I started out nice and early, dragging myself out of bed at six. Porridge and bananas for breakfast, then a bit of a frantic scramble to get all of my gear together (which I had valiantly intended to to organise the night before, but then didn't).
Akatarawa Rd c.1910 - The route I took over the Tararua Ranges
little has changed today except, there are less horse drawn carts
The bottom-clenching excitement of the drive was accompanied with nervous worry as the minutes till the race ebbed by, and as the kilometers twisted on, with the desperate discomfort of an increasingly full bladder! After a while, the twisting ascent turned into a twisting descent, and I was faced with the terrifying prospect of an oncoming vehicle. The strength of my bladder and resolve were tested to the limits as I edged my tyres to the crumbling edge of the road, desperately trying to make enough room for the ginormous four wheel drive monstrosity to scrape past. Surely any trail run would be a piece of cake in comparison to this harrowing experience!
Other exciting aspects of the journey included real live rocks rolling off the hill onto the road in front of my car, watching at least two dozen stoney-faced cyclists bravely concentrate all of their life force into conquering the hill, and arriving at my Google maps dictated destination (with less time to spare than I would have liked) to find that instead of a speedway car park, I had been directed to a quiet suburban cul-de-sac: BLOODY BUGGER!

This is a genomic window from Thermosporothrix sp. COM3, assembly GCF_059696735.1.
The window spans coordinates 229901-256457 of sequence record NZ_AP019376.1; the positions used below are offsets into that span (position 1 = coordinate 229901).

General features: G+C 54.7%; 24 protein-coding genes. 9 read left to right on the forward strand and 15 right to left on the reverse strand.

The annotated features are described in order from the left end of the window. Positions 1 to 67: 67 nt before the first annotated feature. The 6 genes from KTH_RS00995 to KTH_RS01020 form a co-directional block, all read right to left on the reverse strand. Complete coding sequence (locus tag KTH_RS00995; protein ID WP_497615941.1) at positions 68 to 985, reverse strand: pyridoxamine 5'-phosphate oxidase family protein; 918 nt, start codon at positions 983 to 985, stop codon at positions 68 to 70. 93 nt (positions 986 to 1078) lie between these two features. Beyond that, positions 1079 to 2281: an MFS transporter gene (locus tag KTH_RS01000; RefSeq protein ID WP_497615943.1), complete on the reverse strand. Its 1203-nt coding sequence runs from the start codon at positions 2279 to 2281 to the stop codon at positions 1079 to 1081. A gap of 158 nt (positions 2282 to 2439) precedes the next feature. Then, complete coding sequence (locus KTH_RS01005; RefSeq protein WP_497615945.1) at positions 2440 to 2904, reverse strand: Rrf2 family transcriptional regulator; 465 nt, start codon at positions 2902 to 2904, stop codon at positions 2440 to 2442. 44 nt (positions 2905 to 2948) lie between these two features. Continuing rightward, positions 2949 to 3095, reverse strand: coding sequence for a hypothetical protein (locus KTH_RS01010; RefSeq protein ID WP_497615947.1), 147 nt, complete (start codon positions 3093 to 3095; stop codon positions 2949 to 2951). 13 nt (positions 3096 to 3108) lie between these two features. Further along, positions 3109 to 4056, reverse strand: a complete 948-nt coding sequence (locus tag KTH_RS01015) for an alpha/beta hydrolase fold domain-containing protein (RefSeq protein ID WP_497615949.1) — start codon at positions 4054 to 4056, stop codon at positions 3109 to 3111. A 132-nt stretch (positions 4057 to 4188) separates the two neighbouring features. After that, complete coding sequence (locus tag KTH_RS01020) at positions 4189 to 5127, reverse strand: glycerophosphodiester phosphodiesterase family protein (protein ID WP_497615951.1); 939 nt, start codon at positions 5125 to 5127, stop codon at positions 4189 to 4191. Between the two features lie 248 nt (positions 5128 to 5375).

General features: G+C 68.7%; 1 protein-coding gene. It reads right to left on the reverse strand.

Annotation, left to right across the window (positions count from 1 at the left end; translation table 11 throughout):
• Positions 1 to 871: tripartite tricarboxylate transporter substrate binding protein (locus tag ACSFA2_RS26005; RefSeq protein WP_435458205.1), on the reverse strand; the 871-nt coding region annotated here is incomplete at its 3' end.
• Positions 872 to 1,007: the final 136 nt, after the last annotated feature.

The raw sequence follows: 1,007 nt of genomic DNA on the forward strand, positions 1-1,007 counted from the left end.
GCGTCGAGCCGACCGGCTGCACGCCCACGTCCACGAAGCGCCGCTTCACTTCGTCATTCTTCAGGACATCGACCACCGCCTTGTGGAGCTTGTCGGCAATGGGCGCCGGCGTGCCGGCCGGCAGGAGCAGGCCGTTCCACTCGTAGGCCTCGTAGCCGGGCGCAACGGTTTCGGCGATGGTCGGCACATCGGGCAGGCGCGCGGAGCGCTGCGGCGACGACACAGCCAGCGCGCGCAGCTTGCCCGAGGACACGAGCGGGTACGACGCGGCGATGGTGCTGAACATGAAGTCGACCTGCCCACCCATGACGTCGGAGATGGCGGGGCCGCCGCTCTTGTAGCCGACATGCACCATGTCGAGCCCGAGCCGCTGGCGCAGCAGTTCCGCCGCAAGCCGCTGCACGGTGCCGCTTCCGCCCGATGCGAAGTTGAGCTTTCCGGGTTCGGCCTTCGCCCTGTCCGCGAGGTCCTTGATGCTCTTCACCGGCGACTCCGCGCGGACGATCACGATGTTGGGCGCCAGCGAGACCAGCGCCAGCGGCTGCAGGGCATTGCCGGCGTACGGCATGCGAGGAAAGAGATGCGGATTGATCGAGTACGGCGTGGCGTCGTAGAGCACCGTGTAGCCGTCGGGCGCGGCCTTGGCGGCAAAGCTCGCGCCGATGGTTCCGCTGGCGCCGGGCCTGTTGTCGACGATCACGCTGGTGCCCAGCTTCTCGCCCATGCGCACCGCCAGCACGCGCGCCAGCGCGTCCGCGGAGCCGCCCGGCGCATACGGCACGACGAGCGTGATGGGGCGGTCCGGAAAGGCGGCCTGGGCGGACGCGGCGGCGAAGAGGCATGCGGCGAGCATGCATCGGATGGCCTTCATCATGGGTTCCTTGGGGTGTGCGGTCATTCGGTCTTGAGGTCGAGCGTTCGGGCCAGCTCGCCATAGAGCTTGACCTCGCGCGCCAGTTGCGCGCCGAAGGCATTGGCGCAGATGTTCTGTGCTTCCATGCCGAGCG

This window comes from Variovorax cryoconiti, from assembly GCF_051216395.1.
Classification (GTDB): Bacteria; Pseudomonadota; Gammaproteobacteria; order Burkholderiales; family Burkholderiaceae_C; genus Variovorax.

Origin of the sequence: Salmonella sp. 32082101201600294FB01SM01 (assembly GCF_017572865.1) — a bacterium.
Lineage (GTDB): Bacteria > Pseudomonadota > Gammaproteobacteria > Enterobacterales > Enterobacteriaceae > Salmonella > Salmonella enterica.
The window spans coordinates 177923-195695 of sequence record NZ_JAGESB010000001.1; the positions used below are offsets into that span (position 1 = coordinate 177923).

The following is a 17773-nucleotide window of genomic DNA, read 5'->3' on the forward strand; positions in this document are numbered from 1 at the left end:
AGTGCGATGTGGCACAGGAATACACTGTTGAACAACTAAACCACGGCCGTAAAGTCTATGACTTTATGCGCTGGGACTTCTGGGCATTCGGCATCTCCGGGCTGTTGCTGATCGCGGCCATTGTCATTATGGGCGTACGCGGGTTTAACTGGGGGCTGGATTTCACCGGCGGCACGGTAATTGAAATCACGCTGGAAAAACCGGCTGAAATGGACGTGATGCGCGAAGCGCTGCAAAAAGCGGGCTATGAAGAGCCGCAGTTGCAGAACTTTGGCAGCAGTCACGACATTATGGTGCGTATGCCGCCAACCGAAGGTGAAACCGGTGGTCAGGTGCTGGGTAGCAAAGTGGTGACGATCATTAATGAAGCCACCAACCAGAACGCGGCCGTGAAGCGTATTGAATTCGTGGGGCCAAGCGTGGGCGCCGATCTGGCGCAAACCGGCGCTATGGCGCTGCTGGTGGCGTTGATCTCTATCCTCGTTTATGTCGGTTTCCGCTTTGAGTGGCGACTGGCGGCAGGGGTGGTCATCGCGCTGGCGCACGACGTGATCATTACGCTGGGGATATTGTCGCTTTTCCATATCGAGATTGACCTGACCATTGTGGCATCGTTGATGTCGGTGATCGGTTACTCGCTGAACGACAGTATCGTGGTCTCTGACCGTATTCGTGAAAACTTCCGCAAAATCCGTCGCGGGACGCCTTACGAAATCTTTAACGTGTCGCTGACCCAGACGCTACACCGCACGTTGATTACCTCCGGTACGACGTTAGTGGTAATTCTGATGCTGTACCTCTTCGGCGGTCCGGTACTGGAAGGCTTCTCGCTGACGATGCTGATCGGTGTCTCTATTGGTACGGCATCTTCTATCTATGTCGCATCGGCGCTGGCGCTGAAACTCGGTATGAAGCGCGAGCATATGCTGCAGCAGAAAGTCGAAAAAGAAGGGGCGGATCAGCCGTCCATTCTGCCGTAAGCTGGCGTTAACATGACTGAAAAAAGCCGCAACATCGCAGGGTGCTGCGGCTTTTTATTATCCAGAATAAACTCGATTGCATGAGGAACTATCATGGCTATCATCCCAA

Crisis was dually averted, and I make it in the nick of time to the beginning of the race (the bus driver transporting the last stragglers from the car park to the start line, kindly dropped us at the bottom of a hill a couple of kms away, so I even had time for a warm-up dash to the start).
Then the glorious down hill. It was much steeper than the uphill I had previously completed, and I steamed down, enjoying the more technical foot work. There were a couple of steep deviations up and down rocky tracks and over a couple of streams (I enjoyed these sections the best), before the track gave way to farmland for the last couple of ks. Much to my horror and disappointment, I developed abdomen-wrenching stitch a few kms out from the end, which slowed me down quite a lot. It was so frustrating, because I still had energy, and felt I could have really powered through to the finish. I will definitely have to find out how to prevent/avoid stitch in the future (I haven't had it for years). I finished in 2 hours 14 min, and was pleased to find out that the course had been extended by 1km (I didn't notice the distance) and I think that I could cope quite comfortably with a half marathon on the road.
My appetite for trail running has been whetted, and I am looking forward to including more trail work in my training.
Needless to say, I took a less exciting route home after the race.
THINGS I HAVE LEARNED FROM MY FIRST TRAIL RACE:
- Get gear ready the night before to avoid panicky race morning rush
- Leave myself even more time to get to the race, to eliminate nervousness of not making it
- Don't use obscure back country routes dictated by Google Maps
- Carry something appetizing for post-run food, I don't feel like eating a sausage in bread after running 18kms
- Get some three quarter, or above the knee compression pants (or similar) as a comfortable alternative to shorts
- There are a lot of people fitter and faster than me, and it doesn't matter
- The more training I do, the more I will improve (hopefully)
Today I feel a lot less stiff and sore than I expected I would, although my stair climbing strategy has required some alteration to accommodate slightly weak feeling quads.